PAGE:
on u poor man Pleaso, Jlr. Chudeo. vlll you
make Jllstor Kaufman git mo buck der 30
The Magistrate refused and Levy was locked
One Specialty Wns the Swearing In ns Sen
ator of a Volume of Dr. Depew'g Jokee,
WABnwoTox, Jan. 28 At tho Arlington Ho
tel to-night tho Gridiron Club gave Its four
teenth annual dinner About 125 guests were
present, in addition to tho forty mombers ot
tho club. An unusually brilliant programme
of fumnaking was successfully carried out, and
tho speeches oT tho distinguished guostswere
of nn especially high ordor. The entertain
ment, provided wholly by the memborsof tho
club according to tho regular custom, included .
an executive sosslon ot the Sonata and the rat
ification of tho tioaty, the swearing in ns a
Sonatorot a volume ot Dr. Depovv's jokos, tho
introduction to Washington of ltopresentatlvo
Itoberts and his dlstnbutlon of his four wives,
nnd many othor amusing and well-acted
"specialties "
Among tho guests wore SonatorCushman K.
Davis of Jllnnesotn. Senator William P Fryo
of JIalne, Senator Goorgo Gray of Delaware,
Mr. Whltolaw Held o' Now York. Lord Her
schcll of England. Senator Nelson W. Aldnch
ot lthodo Island, ltopresentatlvo John Jt, Allen
Of Mississippi, Jlr. F. N. BarksJalo of Philadel
phia, Senator Thomn! II. Carter of Montana,
Urlg -Gon. II. C. Corbln. V. S. A . Jlr. Hichard
Croker of New York. Jfr George II Daniels of
Now York. Jlr Charles O Dawes of Illinois,
Senator-elect Chnuncoy 51. Depow ot New
York, llopresontatlvo I. P. Dollivei of Iowa,
Jlr ChnrlesH Duell. Commissioner of Patents;
Gen. II. Jl Dulllold of Detroit, benatoi
Stephen B. Flknis of West Virginia, Jlr 11.
Clav F-vms. Commission of Pensions: Jlr.
Jnmes F.lversou of Philadelphia, benator J, 11.
Forakcrof Ohio. Jlr. 11 W. l'Ullerof Washing
ton, Senator A. P Gorman of Jlaryhind, Jlr
Clement A. Orlscom of Philadelphia. Senator
Jl. A Hauna of Ohio. Jlr J Homy H'irporof
Novv York. Jlnjor Goorgo H. Hopkins. V m. V :
Jlr. Ileal? It Howard or Washington. Jlr b II
hnurfm.mii of Washington. Mr. W llllain Pitt
Jvelioggof Washington, Jlr John Kelly of New
iork, Jli. Hichard (' Kerens of Missouri, Jlr.
Jutnro Komura of Jniuli, Jlr Christopher L.
JIngoe of Pittsburg. Jlr i hnrles K Jlnnderson
of Omaha, Jlr. Nathni.iel JloKay of Washing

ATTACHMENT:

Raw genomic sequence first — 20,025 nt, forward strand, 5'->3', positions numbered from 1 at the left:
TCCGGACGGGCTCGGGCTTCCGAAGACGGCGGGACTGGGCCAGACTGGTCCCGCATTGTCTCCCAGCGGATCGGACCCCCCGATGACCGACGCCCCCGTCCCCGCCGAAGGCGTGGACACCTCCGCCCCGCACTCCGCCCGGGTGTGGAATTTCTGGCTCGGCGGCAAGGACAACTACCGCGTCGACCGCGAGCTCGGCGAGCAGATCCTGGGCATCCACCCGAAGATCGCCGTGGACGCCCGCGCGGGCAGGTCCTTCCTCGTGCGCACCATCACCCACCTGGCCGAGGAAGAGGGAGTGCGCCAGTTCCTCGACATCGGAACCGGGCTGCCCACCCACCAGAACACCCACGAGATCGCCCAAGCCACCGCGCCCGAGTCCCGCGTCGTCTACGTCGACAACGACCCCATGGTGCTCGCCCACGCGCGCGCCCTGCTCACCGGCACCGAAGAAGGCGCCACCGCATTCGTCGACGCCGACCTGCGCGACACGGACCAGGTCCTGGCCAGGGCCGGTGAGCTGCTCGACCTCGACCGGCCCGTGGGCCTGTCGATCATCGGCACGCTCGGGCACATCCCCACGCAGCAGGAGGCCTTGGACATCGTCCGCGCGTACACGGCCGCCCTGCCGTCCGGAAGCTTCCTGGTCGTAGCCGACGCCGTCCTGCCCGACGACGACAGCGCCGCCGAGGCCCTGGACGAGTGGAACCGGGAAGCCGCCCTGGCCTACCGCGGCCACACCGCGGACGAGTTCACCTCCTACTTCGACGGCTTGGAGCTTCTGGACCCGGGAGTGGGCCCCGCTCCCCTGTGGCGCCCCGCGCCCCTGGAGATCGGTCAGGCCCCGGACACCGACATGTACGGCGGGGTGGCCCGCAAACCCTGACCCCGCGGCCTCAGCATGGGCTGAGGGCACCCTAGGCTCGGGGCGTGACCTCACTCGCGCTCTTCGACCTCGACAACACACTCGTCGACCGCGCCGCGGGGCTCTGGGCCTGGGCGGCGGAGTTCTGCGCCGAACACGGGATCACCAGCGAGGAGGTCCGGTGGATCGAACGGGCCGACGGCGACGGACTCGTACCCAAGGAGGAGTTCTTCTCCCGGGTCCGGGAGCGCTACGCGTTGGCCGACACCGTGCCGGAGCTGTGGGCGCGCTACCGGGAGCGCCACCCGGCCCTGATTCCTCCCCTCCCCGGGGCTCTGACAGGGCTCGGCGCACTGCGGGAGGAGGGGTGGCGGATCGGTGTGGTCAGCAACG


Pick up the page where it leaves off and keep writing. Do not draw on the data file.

ton. Senntoi Jnmes JlcJlillnn of Mlchig in. Jlr.
Paul Jlorton of Chicago. Jlr Henry Loomls
Nelson of New York, benator Knute Nelson of
Jlluiiesota. Jlr Frank 11 Noyes of Washing
ton, Jlr. Tbeodoie W. Noyes of Washington,
Jlr Itobcrt W. Patterson of Chicago, Senator
II F. Pottigrowof boiith Dakota, Senator O II.
Plntt of Connecticut. Jlr John Addison Porter.
Secretary to the President; Itepiesentatlve
L. E (Julgg of Novv ork, the Hov. Wallace
Kadclllfo of Washington. Jlr. Ixlward G. ltiggs
ot Now York. Jlr T F, lloosslle of Washington,
Itoar Admiral W. b Schley. U K N.: Jlr Gus
tavo H Schwab of Now ork. llrig -Gon Theo
dore bchvvnn. U S. V.; honntor George L
Shour of Idaho. Senator Joseph Simon of Ore
gon. Mr. IMvvard K Somborn of Washington,
benator John 0. Snootier of Wisconsin, Mr 'I'.
Do Thulstruo of New York, Senntor John Jl
Thurston of Nobrnskn, Jlr. W. A. Turk of
Washington. Jlr John bldney Wobb of Wash
ington. Jlr. John F. Wllklns of Washington,
Mr. James Wilson. Secretary of Agriculture,
and Sir. Wu Tlng-fnng. Lnvoy Extraordinary
and Plenipotentiary, Chlnn.
Important Itensona Why I!r Should ISe
Frnm.itod tn That Itnnli.
Wasihnotov. Jan. 28. The Kienitw Star
prints the following-
"It(Is said that Admiral Dowov hns sent a
message to the Presldont and to Senators TI
kins and Gorman. Ills worm peisonnl friends,
expressing the hope that he mar soon be
raised to tho rang of Admiral, according to
tho President's recommendation, Tho mes
sage will say Hint Admiral Dewey seeks tho
honor for the gVry of his country and not for
his own sitlsfactlon It is wholly n mutter of
tho piecedenco of Ills ootintiy. As the mutt.'i
novv stands tlio Admiral Is outranked by naval
otlleers of over" i.iuntry in 1 atern wuieis,
nud is said to bo fiequently 'iihjocieil to hu
miliation which he keenly feels M) 1. to.
llanlln. tho newspaper coriosponilent, vvlio
was at the battle of .Manila Hal. and lemniued